With the implementation of the Next Generation Science Standards (NGSS) in full swing in my district, I thought it would most helpful to share how I plan my lessons to coincide with its three-dimensional learning requirements.

DCIs, CCCs, SEPs, oh my! So many acronyms, it is no wonder most teachers do not know where to start. But my hope is that this blog post will help you to not only make sense of the meaning of these, but also give you some idea of the process I use to devise an NGSS-aligned lesson.

The DCIs are most similar to the science content that your students need to know, therefore this is the first place I begin my lesson planning. I start here because if you do not know what science content to teach, it is impossible to plan for the science and engineering practices and crosscutting concepts the students will use to learn this content. Here is an example of a DCI that I teach to in my atomic structure unit:

“PS 1.A - Each atom has a charged substructure consisting of a nucleus, which is made of protons and neutrons, surrounded by electrons.”
Some DCIs may need to be broken down into smaller lesson objectives, for example the previous DCI could include lesson objectives for both learning about the history of the atom, ions, isotopes, and atomic mass. However, it is important to note that the NGSS now focuses on depth and not breadth. While it is important to paint an accurate picture of atomic structure, that can be done without necessarily teaching every single concept that the DCI may describe. Ideally, the students would be engaging in their own research and Q/A to uncover these concepts.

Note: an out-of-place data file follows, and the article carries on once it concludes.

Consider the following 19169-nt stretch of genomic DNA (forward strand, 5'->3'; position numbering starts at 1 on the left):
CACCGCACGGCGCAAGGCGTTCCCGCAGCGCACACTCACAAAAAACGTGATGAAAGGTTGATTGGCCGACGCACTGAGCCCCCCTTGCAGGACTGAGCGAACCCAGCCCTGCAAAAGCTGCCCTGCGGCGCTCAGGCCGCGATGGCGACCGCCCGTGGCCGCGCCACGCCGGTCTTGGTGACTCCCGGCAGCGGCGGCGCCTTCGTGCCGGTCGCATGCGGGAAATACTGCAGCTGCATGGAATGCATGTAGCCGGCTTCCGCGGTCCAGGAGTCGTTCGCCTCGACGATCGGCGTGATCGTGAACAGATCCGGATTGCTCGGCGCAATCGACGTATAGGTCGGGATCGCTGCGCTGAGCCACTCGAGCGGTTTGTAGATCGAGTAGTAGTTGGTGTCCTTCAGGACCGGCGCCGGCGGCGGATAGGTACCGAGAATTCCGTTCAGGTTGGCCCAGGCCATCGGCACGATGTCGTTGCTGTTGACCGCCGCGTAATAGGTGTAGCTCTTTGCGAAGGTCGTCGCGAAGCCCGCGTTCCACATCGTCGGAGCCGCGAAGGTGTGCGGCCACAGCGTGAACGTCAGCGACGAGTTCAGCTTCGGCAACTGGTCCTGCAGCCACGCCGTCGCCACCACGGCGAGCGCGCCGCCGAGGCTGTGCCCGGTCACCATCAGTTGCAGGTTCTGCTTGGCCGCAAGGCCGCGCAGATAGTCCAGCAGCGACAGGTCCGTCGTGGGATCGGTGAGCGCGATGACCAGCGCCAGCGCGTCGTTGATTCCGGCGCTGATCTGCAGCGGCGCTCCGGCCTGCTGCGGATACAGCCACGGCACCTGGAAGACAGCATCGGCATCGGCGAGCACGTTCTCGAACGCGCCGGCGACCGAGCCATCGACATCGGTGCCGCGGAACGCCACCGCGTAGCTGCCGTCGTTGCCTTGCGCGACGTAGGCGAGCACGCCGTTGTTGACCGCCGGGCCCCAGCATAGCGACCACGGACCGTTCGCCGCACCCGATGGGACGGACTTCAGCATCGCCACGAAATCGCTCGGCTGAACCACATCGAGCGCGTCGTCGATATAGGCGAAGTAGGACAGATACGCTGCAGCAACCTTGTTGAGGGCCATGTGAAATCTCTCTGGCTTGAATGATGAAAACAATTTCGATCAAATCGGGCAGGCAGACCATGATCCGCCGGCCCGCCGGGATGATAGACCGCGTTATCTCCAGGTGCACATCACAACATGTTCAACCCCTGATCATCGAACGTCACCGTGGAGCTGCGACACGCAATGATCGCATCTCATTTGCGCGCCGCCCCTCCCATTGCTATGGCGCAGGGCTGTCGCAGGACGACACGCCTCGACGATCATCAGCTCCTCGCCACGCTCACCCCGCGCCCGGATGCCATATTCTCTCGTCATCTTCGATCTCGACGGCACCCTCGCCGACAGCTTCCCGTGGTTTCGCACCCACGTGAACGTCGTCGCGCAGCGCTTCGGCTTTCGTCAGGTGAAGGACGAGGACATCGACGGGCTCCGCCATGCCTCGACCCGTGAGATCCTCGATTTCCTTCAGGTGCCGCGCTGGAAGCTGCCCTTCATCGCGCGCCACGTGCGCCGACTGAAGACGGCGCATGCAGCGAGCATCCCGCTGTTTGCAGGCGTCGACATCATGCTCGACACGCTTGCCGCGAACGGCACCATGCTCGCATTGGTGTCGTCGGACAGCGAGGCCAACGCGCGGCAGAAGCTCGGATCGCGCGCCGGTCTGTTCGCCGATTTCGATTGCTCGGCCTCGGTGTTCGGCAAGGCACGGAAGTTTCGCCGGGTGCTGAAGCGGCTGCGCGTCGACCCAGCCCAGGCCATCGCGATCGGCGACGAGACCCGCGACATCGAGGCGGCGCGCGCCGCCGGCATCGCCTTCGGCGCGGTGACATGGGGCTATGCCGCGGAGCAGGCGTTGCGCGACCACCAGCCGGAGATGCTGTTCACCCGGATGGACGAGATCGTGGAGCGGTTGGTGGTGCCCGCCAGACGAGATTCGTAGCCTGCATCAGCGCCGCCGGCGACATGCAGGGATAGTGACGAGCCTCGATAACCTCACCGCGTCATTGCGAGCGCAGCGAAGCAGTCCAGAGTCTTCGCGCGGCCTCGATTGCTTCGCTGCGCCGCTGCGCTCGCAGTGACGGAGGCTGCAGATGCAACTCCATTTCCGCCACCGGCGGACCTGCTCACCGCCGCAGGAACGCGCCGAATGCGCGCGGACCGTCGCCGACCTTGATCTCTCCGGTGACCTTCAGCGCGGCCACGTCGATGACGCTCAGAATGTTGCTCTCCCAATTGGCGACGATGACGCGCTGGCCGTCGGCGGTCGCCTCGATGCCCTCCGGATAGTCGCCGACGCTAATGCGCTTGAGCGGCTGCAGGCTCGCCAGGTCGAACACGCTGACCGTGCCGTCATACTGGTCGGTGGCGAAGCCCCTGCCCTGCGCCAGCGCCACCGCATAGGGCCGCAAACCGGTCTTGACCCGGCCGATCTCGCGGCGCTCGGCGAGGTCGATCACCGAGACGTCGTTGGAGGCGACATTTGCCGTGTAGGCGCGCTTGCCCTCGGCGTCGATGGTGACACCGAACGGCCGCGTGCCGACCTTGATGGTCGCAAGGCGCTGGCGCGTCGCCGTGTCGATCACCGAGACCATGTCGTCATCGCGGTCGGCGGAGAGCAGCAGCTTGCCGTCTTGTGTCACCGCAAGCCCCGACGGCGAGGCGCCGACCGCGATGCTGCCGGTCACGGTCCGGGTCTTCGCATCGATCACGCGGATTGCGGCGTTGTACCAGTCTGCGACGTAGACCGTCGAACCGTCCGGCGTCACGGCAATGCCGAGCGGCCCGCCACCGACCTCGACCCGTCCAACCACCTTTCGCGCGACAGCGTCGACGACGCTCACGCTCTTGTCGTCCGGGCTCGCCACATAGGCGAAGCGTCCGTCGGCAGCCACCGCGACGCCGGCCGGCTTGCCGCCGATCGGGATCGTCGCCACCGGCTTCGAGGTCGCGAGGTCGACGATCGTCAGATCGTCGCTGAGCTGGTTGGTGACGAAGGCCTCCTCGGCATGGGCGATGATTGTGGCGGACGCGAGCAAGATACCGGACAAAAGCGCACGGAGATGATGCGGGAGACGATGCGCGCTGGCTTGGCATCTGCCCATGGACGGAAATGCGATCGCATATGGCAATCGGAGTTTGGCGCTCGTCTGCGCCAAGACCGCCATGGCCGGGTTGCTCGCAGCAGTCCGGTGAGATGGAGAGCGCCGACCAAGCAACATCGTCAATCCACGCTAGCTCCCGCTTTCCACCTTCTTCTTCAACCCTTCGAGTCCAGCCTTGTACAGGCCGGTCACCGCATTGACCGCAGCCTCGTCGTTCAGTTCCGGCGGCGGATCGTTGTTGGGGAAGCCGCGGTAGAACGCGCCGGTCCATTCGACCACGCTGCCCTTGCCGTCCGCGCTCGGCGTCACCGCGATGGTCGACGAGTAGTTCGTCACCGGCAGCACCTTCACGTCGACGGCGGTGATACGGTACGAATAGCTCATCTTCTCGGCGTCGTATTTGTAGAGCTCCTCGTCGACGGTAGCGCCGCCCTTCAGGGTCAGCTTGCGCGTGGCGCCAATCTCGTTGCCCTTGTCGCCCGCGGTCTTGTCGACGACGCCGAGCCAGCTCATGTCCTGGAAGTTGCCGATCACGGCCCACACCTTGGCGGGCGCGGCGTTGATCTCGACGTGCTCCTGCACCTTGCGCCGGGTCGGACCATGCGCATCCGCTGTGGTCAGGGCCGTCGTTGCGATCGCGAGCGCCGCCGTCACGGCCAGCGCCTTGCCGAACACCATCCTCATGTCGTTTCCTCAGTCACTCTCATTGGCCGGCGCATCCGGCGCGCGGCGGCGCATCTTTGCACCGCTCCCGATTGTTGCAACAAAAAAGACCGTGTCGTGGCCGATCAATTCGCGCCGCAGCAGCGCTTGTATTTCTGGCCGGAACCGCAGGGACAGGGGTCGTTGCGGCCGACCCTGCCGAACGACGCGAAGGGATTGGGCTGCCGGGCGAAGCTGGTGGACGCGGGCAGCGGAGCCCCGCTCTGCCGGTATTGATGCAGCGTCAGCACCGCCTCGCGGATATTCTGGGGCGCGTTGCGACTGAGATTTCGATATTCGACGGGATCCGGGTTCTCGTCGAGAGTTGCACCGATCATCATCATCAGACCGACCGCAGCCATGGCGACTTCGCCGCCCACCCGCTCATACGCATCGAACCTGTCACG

Which brings me to the second step in my lesson planning: selecting the crosscutting concepts. When you look at the DCI you must ask yourself, “what theme present in all of science can be used by your students to make sense of this content?” For example, if you are teaching about isotopes – patterns, structure and function, even stability and change are appropriate CCCs.

The final step in my lesson planning for an NGSS-aligned lesson causes me to ask myself, “how can my students act like scientists while learning this content?” Whenever possible I try to introduce a new unit by using some sort of phenomenon. For example, to teach about atomic structure I introduced the unit by using static electricity. Students constructed models, analyzed data they gathered from a simulation, and evaluated and revised their models based on observing the models constructed by their peers. When I am unsure what SEPs to include, I always try to plan my lesson around data – either data that I construct for the students, or data that the students compile. I have found this is the easiest way to ensure my lesson incorporates some sort of SEP and CCC.

Thanks so much for reading! I wish you the best of luck as we head into our second year of NGSS implementation. Please be on the lookout for more NGSS aligned lessons in my Teachers Pay Teachers store!

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Ms. Razz is an enthusiastic chemistry teacher in New Jersey.  She often counts herself to sleep at night using molecules or by reciting Avogadro's number. (For real.) She believes that every student has the power to learn anything, even chemistry.  After all, she remembers this hustle didn't always come easy to her. She's also a Teachers Pay Teachers seller and you can view and purchase her lessons here.